Obstacle Crossing

Few things can be as nerve wracking as the usually dependable trail animal that won't cross an obstacle. Mules are often noted for being extremely suspicious of bridges in particular.

The equines I have trained are confident with bridges and will typically doodle right on across with little concern. Many folks ask how I get them that confident. I actually start the process with a tarp. Once you've completed the following exercises and have your animal's confidence with the tarp, you can try crossing a bridge. If you don't have a bridge to work with just use any old piece of plywood lying on the ground. (Make sure there are no nails sticking out of it.)

Here's how I do it.

It all starts with the basic foundation training. From the very first day they arrive, they are handled in a friendly, relaxed, and attentive manner. It's all about the relationship. Now, I don't mean we sit around and eat snacks together all day. On the contrary, we work hard -- at playing. Yes, I said playing. Everyone learns better when they are relaxed, and horses and mules are no exception. We go into the round pen and spend a few minutes getting to know one another. I ask them to move parts of their body, and give instant feedback in the form of release-of-pressure at the exact moment there is even a hint of attempted compliance. Now, this is a simple concept that is difficult to fully explain in print.

The short version is: Motivate with pressure, teach with release, reward with rest.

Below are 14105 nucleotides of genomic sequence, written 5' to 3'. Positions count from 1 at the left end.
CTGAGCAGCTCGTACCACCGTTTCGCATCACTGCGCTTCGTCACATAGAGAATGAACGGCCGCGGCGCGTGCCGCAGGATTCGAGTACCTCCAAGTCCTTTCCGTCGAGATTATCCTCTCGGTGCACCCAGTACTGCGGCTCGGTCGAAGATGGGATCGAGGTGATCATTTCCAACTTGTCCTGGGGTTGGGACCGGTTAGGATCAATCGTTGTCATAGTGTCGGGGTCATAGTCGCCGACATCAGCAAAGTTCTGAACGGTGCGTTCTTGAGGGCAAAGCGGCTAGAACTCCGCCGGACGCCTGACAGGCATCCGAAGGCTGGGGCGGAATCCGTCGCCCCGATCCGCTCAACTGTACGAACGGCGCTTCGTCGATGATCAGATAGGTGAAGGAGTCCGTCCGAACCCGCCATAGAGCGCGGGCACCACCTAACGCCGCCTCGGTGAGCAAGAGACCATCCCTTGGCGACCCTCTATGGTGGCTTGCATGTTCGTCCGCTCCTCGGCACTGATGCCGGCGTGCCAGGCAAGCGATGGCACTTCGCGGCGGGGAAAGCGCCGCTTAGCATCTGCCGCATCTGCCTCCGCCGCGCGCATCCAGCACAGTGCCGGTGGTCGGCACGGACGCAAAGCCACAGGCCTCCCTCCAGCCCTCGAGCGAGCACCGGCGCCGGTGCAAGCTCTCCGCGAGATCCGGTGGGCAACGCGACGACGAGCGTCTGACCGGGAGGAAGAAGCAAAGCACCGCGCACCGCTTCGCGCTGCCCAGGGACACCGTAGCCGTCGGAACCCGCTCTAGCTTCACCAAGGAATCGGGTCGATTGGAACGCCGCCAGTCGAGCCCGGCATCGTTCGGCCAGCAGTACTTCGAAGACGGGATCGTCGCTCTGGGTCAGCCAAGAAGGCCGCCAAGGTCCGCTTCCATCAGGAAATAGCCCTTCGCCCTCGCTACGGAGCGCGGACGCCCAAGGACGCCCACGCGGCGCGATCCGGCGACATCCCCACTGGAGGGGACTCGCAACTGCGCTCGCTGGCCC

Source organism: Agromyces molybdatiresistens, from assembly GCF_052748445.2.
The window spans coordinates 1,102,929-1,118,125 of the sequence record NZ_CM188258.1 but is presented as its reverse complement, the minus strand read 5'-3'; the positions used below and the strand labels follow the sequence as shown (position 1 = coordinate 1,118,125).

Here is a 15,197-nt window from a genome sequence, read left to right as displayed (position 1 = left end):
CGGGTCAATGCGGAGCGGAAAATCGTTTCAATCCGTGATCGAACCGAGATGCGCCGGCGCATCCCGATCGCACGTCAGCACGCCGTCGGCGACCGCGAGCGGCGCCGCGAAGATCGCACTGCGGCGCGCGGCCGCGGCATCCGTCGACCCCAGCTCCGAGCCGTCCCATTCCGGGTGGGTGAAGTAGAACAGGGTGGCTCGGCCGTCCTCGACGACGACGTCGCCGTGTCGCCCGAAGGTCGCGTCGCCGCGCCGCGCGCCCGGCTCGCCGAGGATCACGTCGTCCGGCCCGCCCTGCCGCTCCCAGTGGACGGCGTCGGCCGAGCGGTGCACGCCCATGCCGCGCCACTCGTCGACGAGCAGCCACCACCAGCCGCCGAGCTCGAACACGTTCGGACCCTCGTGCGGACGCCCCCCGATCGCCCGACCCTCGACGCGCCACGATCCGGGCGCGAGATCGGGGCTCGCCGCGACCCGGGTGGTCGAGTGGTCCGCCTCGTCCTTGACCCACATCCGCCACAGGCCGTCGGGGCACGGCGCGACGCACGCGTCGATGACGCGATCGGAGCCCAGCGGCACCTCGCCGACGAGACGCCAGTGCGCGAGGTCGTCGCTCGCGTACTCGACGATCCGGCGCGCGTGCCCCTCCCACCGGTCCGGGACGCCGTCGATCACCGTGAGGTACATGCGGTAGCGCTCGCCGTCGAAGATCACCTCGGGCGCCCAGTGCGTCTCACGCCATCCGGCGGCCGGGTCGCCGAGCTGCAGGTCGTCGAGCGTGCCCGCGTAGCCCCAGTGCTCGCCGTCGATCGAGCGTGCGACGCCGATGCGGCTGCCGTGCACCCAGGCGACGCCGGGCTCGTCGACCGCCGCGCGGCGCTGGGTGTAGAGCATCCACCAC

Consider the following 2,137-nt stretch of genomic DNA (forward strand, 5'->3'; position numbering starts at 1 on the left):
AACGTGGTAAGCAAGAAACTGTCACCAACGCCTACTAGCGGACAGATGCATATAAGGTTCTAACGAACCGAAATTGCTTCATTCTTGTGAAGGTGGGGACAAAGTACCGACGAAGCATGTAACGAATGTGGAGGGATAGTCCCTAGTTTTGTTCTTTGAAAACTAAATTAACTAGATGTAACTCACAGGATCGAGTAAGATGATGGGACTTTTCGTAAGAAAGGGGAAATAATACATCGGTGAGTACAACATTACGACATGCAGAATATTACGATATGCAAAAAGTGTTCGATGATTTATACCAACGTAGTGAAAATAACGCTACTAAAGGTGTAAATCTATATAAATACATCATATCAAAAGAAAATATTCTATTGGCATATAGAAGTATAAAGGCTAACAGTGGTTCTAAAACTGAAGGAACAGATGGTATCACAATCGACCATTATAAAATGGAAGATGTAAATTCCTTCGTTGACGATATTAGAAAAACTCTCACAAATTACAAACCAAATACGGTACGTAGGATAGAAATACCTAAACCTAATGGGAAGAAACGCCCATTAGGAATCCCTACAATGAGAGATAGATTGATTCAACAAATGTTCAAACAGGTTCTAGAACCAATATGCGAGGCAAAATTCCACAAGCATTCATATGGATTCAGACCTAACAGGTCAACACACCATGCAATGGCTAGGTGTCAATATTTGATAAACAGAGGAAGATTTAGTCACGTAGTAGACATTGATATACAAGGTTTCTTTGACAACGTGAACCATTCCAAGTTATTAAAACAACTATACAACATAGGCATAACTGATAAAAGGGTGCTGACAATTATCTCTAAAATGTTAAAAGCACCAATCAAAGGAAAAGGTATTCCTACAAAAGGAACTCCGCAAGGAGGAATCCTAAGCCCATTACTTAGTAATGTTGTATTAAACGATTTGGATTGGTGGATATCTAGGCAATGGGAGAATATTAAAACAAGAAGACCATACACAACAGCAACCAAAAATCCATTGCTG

Let's say I want my mule Benjamin to back away from me. I may start out by simply putting mild pressure on him in the form of stepping forward into his personal space. If he's not paying attention, or even if he is but doesn't catch on to the fact that I'm trying to communicate something to him, he'll most likely stand there blinking at me. He may raise his head curiously, nervously, or even with a hint of annoyance. None of those reactions are "wrong", because he's just telling me how he feels. Try not to assume every response that is different than what you were wanting is defiance. Most often it's actually not, it's just your animal telling you "I have no idea what you are doing or why, but it makes me feel _____." The blank can be anything from scared to bored, amused to apathetic.

The key in all your interaction is to develop a common language and mutual awareness.

So I step further into Benjamin's space and maybe this time hold my hands up as I do so. He reacts by jerking his head up and leaning backwards, and maybe one foot moves back ever so slightly. What do I do? Instead of running at him and being overly aggressive like some folks tend to do, I immediately stop all pressure at the first indications of backward shift and movement. Benjamin's response? Likely he will look surprised, give me a curious look and start to lick his lips, telling me he's mentally digesting what just happened. So to ask him again, I do NOT immediately raise my hands to him, but instead go back to the most subtle cue - one step towards him as I direct a stern look and strong, confident posture (Shoulders squared, standing upright and solid, moving straight towards him) in his direction.